Another movie happening to feature Kurt Russell.   This time Russell is a deranged stunt man – Stunt Man Mike – who gets his kicks from murdering young women with his ”Death Proof” Car, at times seeming to take Cronenberg’s Crash a little too literally.  Unfortunately for him, the last half of the movie finds him stalking the wrong group of women… stunt women!  After they turn the chase around on him and wreck his car, they drag him out and beat him to death, jump up in the air in celebration as  a big retro looking ‘THE END’  freezes the triumphant heroines in mid jump.

pink_flamingos1

4. Pink Flamingos (1972)

The ending that created and  solidified John Waters’ mantle as the Pope of trash, King of puke, Sultan of sleaze, etc.. The ending is the culmination of the feud going on between the Marbles and Divine’s insane clan, a feud to prove who is the filthiest of all.  If incest, bestiality, murder, theft, indecent exposure, and cannibalism weren’t enough to prove Divine the winner, then the last few seconds should.  Divine walks around the corner of a building, sees a poodle taking a crap, then runs over and eats it.  The final image gives literal meaning to the phrase “shit eating grin”.

3. Dr. Stangelove or How I Learned To Stop Worrying and Love the  Bomb (1964)

DrStrangelove4


Perhaps the most iconic film about nuclear annihilation ever made was a comedy.  It’s amazing that even Stanley Kubrick could manage to pull off such a feat, given that it was released less than two years after the ‘Cuban Missile Crisis’ and that school children were being shown “duck and cover” videos.   Despite it’s unfortunate (or prescient) premier, the film stands out as an allegory for government silliness and ineffectiveness.  So in the end, Peter Sellers (in three different roles) tries and fails to stop General Ripper from activating the “Doomsday Device” which will trigger a mutually assured destruction type scenario.  But so it goes, as Billy Pilgrim would say and we get the most famous scene in the movie right at the end as Slim Pickens rides a nuclear bomb like a Bull… YEEHAWING all the way down.

sunshine

2. Eternal Sunshine of the Spotless Mind  (2004)

The best film of the last decade… Charlie Kaufman’s science fiction love story is something like a cross between Annie Hall and Total Recall .  The story centers around a couple (Kate Winslett and Jim Carrey) inexplicably drawn to each other, who find out they’ve both been erased from each others memory.  Michel Gondry brings a welcome visual flair and is mostly responsible for the ending in question.  After realizing that their relationship has already ended in heartache,  Carrey and Winslet decide to give it another go.  The film cuts from the couple embracing in an apartment corridor, to the snowy Montauk beach, where the two play in the snow on a repeating loop, apparently destined to make the same mistakes and revelations over and over for the rest of their lives.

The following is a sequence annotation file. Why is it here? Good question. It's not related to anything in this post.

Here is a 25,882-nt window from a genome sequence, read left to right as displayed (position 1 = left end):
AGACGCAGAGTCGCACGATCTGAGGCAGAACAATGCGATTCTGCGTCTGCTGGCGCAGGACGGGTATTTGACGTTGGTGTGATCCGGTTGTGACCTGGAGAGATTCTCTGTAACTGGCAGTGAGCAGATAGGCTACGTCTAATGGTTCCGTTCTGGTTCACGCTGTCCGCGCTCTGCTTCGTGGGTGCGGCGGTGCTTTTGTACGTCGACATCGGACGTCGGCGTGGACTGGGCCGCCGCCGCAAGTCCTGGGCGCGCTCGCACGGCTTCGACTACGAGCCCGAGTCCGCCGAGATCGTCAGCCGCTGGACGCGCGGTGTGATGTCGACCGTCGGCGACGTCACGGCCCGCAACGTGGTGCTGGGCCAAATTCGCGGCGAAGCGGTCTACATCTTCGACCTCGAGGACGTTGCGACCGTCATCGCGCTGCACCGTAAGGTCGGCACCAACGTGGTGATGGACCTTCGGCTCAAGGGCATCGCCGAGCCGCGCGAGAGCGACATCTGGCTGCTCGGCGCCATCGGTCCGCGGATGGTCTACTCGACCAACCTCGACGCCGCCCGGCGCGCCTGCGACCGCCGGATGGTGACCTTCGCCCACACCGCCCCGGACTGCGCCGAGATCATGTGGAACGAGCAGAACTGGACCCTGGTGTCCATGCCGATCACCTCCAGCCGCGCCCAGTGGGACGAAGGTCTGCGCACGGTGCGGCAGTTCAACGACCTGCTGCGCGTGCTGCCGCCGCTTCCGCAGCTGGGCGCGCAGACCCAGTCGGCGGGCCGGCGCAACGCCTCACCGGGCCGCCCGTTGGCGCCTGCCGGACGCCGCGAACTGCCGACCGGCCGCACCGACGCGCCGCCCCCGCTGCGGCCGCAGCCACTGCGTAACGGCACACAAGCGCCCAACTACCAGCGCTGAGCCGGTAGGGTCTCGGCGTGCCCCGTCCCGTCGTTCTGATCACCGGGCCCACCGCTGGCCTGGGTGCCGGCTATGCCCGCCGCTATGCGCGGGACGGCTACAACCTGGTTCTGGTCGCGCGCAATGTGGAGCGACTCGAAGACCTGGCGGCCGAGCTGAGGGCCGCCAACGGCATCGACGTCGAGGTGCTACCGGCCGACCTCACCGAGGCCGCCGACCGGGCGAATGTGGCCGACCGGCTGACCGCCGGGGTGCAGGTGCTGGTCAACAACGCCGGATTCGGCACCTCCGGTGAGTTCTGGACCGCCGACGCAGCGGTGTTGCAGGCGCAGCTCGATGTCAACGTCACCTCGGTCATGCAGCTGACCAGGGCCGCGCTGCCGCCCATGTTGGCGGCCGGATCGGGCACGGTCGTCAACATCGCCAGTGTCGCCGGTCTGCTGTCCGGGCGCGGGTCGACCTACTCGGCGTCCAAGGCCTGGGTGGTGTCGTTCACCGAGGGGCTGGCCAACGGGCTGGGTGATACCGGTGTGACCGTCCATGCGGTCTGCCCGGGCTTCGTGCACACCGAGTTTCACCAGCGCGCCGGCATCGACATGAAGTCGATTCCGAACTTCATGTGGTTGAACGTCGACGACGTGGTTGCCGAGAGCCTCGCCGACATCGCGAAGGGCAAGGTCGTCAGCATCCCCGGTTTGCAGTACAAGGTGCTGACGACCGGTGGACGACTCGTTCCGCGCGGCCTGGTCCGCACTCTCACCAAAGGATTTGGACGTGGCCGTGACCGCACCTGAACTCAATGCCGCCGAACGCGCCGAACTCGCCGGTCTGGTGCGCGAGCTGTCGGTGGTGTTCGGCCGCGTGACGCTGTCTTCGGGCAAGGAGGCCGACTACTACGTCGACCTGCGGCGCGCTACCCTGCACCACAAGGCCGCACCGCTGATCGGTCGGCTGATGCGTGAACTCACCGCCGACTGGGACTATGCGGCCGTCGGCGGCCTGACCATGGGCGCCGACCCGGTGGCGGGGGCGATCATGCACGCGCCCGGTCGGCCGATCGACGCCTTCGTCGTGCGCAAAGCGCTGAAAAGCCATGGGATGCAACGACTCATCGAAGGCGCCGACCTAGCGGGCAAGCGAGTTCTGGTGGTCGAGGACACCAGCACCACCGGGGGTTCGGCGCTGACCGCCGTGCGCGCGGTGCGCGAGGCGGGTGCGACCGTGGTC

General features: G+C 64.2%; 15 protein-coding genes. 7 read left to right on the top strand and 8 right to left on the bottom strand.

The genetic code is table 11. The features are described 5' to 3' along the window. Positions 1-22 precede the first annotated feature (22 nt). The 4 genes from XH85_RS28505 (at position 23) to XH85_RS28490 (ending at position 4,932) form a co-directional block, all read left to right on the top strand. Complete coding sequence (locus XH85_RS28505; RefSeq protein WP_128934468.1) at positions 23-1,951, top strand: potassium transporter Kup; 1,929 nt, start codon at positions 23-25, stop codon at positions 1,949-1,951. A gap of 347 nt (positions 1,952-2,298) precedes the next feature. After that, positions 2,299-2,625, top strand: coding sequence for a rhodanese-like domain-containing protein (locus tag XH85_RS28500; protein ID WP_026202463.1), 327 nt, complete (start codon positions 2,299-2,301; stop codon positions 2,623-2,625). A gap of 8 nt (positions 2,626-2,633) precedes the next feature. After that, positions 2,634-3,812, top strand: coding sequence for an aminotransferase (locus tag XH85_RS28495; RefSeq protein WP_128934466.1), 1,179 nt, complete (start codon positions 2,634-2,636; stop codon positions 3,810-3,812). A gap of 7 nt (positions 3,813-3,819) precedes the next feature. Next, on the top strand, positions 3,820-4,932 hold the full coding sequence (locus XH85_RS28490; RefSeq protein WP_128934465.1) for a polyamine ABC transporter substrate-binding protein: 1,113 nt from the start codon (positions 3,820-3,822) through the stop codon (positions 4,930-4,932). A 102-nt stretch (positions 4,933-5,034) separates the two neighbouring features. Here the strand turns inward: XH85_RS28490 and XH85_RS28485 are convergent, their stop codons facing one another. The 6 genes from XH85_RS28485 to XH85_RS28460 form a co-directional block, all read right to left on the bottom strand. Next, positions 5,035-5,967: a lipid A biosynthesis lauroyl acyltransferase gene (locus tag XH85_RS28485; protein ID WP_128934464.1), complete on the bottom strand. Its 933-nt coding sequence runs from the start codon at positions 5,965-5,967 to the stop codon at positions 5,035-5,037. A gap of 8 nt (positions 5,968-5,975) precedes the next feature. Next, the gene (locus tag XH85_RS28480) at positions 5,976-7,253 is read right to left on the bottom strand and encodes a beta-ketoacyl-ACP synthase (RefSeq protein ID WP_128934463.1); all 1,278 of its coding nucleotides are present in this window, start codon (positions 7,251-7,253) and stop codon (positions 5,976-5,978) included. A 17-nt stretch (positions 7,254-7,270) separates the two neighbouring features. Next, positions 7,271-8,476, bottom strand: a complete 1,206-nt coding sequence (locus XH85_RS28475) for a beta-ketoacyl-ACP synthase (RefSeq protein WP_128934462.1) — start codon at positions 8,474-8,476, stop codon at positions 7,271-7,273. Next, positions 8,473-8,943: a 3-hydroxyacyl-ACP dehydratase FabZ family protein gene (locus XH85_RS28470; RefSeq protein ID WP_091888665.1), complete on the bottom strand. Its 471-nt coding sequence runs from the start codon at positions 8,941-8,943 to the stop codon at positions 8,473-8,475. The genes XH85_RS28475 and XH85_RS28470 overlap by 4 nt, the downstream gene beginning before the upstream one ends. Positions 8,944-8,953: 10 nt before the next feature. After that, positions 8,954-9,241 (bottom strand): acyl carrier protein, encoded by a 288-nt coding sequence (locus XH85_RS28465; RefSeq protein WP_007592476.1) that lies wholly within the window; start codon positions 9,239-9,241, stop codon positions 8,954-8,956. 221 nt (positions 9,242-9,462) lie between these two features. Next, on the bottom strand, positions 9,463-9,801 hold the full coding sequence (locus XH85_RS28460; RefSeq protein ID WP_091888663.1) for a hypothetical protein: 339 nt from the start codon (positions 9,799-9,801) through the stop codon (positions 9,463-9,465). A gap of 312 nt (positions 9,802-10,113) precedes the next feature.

TIE!!! I just cannot decide between these two endings.  They’re both so amazing it’s too hard to make a call!

blood01


Blood Simple. (1984)

The Coen Brother’s first film is a gritty, Hitchcockian film noir about a Texas love triangle gone horrible wrong.  The best character, however, exists outside the triangle – M. Emmit Walsh’s sleazy unnamed private detective.  Tying up all the loose ends of a murder is not simple, as all the characters find out.. As the detective stalks down everyone tied to a cuckolded bar owner he finds that while he may be the smartest guy in the movie, he isn’t the luckiest, as a case of mistaken identity gets him shot by the bar owners wife.  Laying underneath a bathroom sink, dying, he looks up at the piping and noticies a drop of water formulating and is curiously frightened.  The last shot is of that drop falling toward his head as The Four Tops “Same Old Song” begins to play.  What does it mean, exactly?  I’ve never been able to decide for sure but it amazes me every time I see it.

Barton_Fink_pictures_of_women

Barton Fink (1981)

Another Coen Brothers favorite of mine.  The lauded New York playwright Barton Fink moves to L.A. to write a film, but spends most of his day either staring at his typewriter or staring at an odd picture in his baron and drab room.  This odd picture is of a woman on a beach, shielding her eyes from the sun.  Though the people he meets in the City of Angels frequently let him down… this picture remains his only source of consistency and escape.  Unable to write anything that both he and his studio can appreciate, while also narrowly escaping a fiery death by his deranged neighbor (John Goodman), Fink literally escapes to the beach and happens upon a coincidental situation.  While sitting on the beach reflecting on his many failures a beautiful and somehow familiar woman walks by, he asks if – because she’s so beautiful – she happens to be in pictures.  “Don’t be silly” she replies before sitting down, looking into the ocean and shielding her eyes from the sun.  Confused by the suddenness of art becoming reality, Barton looks on in amazement before we fade to black.